~ Give yourself more time. 13 hours may seem manageable, but remember that it takes about an hour to get a meal (and you will want to get out of the car to eat, trust me.) So you're looking at about 15 hours of travel all day. That doesn't leave much time to coo over scenic passes, stop at random museums, go explore caverns, or do the typical adventures one expects from a Road trip. If I were doing this again, I would drive a maximum of six or seven hours a day and do a bit of research of fun places to stop.
~ Don't have expectations. I thought that we would stop at funky, bizarre places and have lots of adventures and stories to tell. I thought I would have plenty of time to study while the other two were driving. I thought 13 hours wasn't such a long time. All of these were wrong. 13 hours is long- too long to have those sorts of adventures, too long to do much more than sleep in the back when I was finished. Studying was unfinished and we mostly saw interstates. I wish I had known better and not given myself these expectations going in so I didn't feel disappointed when the road trip finished.
~ Camping is cool and inexpensive. But bring tarps for your tents. Our best night was camping out on this random little river behind a cornfield in Missouri. We made a fire, collected frogs, chased after fireflies (this was the first time I had seen them) and went for midnight walks were disturbingly nice people in pick up trucks pulled over and asked if we were alright. (sorry, the east coast has rubbed off on me. Not used to friendly strangers). Sure there are no beds, showers or, often times, electricity, but the memories are better.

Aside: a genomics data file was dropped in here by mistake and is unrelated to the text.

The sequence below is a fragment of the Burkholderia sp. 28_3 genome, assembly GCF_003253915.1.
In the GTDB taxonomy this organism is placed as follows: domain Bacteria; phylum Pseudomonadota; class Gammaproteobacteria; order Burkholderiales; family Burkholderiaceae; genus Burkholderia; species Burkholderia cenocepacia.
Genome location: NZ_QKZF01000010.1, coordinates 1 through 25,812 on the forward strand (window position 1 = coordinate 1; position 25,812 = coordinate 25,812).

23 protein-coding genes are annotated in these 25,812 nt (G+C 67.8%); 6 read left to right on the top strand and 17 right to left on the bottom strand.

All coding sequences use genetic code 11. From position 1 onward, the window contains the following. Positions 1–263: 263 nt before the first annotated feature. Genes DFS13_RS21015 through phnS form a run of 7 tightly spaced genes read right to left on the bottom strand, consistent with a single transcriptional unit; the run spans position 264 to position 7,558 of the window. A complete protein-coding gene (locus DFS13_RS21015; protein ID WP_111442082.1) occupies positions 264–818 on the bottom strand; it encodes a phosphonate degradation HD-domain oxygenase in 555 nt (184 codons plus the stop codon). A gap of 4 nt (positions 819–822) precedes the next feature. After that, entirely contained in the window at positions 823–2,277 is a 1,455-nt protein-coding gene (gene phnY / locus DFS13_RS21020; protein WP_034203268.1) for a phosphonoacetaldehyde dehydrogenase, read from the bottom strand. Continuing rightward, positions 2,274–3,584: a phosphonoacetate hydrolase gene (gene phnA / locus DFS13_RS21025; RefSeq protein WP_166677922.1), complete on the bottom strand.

~ Choose non-chain restaurants. One of the best stories we have is pulling into a tiny town where their restaurant (the star street diner) doubled as their town hall. The entire town of about seven looked up as we stepped in and asked if the kitchen was open. Oh, the food wasn't good. But we played pool (first time for that too!) and were more or less kicked out at 8:30 when it closed.
~ Drive through the little towns. Not only is that where you will find the little shops and diners, but you can really see a side of America that I, having only ever lived on one of the coasts, haven't seen. The Great Recession doesn't touch my life. But driving through town after town where most of the main streets were empty store fronts and only strip clubs, liquor stores, groceries and hardware remained? It really brought home how hopeless people are feeling and how desperate they are for change. This was the most eye opening revelation for me.
~ Know yourself (the constant theme of this blog). If you are an introvert, ten days of constant exposure to even your best and dearest friends will leave you socially worn out and depressed. Just be aware of this and have some contingency plans.
Have you been on road trips? What did you learn about them?